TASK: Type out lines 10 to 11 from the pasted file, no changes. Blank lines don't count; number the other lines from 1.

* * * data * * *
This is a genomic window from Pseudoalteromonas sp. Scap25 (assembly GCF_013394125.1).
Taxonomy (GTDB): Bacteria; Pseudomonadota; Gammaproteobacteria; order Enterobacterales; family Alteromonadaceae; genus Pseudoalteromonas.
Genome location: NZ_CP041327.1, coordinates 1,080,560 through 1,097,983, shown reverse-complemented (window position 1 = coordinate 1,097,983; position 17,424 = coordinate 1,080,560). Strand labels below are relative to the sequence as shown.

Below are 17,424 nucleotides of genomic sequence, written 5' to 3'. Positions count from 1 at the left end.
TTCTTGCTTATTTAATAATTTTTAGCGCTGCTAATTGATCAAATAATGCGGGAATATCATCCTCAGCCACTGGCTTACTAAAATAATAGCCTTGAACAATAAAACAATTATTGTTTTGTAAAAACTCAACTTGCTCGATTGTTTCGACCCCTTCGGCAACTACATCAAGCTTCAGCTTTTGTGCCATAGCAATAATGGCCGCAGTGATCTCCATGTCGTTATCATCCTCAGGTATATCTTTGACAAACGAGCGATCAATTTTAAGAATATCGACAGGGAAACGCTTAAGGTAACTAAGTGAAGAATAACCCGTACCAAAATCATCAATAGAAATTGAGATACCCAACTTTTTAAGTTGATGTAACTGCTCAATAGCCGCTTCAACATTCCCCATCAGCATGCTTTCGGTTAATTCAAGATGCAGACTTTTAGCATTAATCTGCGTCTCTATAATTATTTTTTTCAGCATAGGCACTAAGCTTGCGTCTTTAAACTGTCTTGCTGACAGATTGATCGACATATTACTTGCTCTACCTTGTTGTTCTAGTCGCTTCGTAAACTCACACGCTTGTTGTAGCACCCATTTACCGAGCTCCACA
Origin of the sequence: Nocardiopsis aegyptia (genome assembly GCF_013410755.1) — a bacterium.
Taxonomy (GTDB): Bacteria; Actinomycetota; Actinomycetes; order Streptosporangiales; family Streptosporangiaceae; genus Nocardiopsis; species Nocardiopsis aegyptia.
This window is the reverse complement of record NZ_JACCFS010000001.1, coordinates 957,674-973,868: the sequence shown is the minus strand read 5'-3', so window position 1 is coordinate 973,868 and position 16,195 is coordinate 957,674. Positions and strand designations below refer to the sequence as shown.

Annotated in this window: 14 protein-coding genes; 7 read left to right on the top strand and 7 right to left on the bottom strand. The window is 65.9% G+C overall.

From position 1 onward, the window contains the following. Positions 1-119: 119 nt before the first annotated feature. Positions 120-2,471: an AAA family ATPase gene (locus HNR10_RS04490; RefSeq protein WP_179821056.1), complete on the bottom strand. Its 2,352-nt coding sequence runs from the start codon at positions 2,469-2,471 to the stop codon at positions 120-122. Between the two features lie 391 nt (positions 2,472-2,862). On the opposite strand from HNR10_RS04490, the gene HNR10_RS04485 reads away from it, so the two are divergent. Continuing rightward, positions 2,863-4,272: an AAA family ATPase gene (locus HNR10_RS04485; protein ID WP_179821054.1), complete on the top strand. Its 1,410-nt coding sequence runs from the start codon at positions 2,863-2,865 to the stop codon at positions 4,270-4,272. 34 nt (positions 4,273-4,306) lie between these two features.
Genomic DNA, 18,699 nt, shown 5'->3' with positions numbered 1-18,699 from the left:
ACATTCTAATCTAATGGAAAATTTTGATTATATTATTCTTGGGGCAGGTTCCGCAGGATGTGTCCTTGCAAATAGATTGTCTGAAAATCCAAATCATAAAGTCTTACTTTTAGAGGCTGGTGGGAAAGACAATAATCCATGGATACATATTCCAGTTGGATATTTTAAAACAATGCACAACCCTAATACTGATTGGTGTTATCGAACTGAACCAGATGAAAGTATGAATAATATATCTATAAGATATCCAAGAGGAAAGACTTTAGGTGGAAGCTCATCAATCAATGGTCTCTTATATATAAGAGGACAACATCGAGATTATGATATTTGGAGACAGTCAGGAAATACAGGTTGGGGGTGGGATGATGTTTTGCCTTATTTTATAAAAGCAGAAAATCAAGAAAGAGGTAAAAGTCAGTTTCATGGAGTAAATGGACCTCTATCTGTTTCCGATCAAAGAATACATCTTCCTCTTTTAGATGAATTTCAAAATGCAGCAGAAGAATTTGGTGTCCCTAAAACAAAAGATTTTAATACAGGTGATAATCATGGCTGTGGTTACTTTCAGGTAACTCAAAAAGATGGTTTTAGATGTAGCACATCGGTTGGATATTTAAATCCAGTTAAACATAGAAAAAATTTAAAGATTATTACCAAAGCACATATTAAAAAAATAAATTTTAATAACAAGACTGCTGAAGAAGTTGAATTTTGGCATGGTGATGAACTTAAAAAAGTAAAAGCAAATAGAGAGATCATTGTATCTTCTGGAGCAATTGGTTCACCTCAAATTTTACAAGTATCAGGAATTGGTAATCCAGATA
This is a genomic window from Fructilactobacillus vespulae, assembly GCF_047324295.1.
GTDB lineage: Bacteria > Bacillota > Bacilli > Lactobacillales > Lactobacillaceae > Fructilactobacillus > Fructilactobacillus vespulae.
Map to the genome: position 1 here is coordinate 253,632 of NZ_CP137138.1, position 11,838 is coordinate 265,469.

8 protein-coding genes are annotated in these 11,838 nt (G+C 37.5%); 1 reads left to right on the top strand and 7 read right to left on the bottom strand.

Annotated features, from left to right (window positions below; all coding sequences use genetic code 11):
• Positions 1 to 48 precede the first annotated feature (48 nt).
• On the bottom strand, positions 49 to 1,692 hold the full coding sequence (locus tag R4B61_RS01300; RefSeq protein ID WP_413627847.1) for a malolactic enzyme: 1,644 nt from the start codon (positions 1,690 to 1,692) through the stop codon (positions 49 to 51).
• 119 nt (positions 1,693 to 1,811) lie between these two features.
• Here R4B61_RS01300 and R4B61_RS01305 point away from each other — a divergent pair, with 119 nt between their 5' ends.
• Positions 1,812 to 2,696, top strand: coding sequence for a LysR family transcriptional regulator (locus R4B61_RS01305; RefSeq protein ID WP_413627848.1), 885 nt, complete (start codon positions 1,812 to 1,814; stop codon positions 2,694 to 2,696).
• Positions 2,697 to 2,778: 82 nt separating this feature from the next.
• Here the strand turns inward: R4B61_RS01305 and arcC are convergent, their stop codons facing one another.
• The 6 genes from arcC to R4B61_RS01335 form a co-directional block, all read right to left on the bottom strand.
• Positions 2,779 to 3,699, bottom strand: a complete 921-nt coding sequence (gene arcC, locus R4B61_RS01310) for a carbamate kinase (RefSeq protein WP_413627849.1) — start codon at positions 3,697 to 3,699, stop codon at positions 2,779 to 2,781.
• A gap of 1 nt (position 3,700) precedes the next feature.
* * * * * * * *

From position 1 onward, the window contains the following. Positions 1-119: 119 nt before the first annotated feature. Positions 120-2,471: an AAA family ATPase gene (locus HNR10_RS04490; RefSeq protein WP_179821056.1), complete on the bottom strand. Its 2,352-nt coding sequence runs from the start codon at positions 2,469-2,471 to the stop codon at positions 120-122. Between the two features lie 391 nt (positions 2,472-2,862). On the opposite strand from HNR10_RS04490, the gene HNR10_RS04485 reads away from it, so the two are divergent. Continuing rightward, positions 2,863-4,272: an AAA family ATPase gene (locus HNR10_RS04485; protein ID WP_179821054.1), complete on the top strand. Its 1,410-nt coding sequence runs from the start codon at positions 2,863-2,865 to the stop codon at positions 4,270-4,272. 34 nt (positions 4,273-4,306) lie between these two features.
Genomic DNA, 18,699 nt, shown 5'->3' with positions numbered 1-18,699 from the left: